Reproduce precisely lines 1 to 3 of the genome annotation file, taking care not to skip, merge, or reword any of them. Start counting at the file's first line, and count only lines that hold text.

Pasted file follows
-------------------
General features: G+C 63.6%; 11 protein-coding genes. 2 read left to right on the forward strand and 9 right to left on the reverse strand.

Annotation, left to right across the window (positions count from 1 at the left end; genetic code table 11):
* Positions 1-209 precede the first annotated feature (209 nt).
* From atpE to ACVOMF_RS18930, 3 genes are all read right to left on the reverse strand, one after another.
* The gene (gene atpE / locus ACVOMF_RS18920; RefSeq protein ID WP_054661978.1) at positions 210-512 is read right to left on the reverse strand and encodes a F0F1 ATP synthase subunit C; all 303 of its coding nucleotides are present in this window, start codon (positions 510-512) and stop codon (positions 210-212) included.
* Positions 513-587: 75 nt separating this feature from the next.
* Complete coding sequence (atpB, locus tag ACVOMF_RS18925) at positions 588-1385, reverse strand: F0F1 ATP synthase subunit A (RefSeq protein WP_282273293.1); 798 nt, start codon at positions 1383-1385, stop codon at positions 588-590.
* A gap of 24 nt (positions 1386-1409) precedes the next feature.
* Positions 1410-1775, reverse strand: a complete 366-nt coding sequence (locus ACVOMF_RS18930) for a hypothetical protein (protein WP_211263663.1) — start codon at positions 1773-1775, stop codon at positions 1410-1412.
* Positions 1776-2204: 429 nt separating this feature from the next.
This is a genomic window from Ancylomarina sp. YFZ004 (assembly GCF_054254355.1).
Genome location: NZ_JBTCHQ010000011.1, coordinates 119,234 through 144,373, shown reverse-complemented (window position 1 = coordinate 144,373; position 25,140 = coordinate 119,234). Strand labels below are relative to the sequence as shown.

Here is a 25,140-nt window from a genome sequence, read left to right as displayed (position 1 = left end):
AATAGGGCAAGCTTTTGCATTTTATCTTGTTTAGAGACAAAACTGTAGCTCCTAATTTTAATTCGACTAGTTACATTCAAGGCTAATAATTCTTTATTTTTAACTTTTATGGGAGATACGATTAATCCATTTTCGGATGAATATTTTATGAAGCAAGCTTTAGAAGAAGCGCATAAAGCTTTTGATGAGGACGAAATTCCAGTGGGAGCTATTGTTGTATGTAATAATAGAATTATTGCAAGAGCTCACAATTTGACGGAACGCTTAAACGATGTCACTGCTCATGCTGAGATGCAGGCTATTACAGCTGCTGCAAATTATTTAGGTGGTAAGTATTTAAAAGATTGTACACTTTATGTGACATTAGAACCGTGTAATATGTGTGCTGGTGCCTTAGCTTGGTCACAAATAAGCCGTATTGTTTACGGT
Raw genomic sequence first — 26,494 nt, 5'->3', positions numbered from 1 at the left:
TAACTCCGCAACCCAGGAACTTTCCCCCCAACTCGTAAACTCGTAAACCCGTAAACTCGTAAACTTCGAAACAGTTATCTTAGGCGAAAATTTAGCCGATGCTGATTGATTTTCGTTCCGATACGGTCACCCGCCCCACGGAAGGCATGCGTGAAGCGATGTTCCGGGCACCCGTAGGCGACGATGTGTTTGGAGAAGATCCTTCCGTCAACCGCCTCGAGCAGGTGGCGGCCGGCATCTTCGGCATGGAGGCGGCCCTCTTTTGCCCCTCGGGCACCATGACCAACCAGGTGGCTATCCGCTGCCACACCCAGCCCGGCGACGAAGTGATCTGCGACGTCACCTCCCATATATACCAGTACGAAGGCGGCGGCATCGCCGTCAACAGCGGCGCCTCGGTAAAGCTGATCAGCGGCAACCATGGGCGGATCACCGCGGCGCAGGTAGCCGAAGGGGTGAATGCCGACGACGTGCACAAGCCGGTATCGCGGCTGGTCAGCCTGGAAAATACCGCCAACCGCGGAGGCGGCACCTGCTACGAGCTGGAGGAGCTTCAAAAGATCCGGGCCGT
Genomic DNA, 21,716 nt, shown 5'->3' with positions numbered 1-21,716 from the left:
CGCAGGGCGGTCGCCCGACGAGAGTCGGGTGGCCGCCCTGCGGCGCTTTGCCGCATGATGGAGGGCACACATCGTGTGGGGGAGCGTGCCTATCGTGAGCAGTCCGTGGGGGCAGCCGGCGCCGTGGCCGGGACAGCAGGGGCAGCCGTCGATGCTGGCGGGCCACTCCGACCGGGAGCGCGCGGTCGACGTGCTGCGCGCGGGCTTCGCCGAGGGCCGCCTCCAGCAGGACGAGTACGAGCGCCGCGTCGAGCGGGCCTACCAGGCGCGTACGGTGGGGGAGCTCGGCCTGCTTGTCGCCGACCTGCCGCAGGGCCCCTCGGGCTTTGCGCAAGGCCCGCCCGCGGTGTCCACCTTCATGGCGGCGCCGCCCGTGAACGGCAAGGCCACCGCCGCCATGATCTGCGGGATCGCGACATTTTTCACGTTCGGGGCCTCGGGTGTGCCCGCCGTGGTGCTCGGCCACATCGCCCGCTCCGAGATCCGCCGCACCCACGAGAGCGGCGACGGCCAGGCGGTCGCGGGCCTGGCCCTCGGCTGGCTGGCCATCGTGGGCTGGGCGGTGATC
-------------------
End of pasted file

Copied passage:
General features: G+C 63.6%; 11 protein-coding genes. 2 read left to right on the forward strand and 9 right to left on the reverse strand.

Annotation, left to right across the window (positions count from 1 at the left end; genetic code table 11):
* Positions 1-209 precede the first annotated feature (209 nt).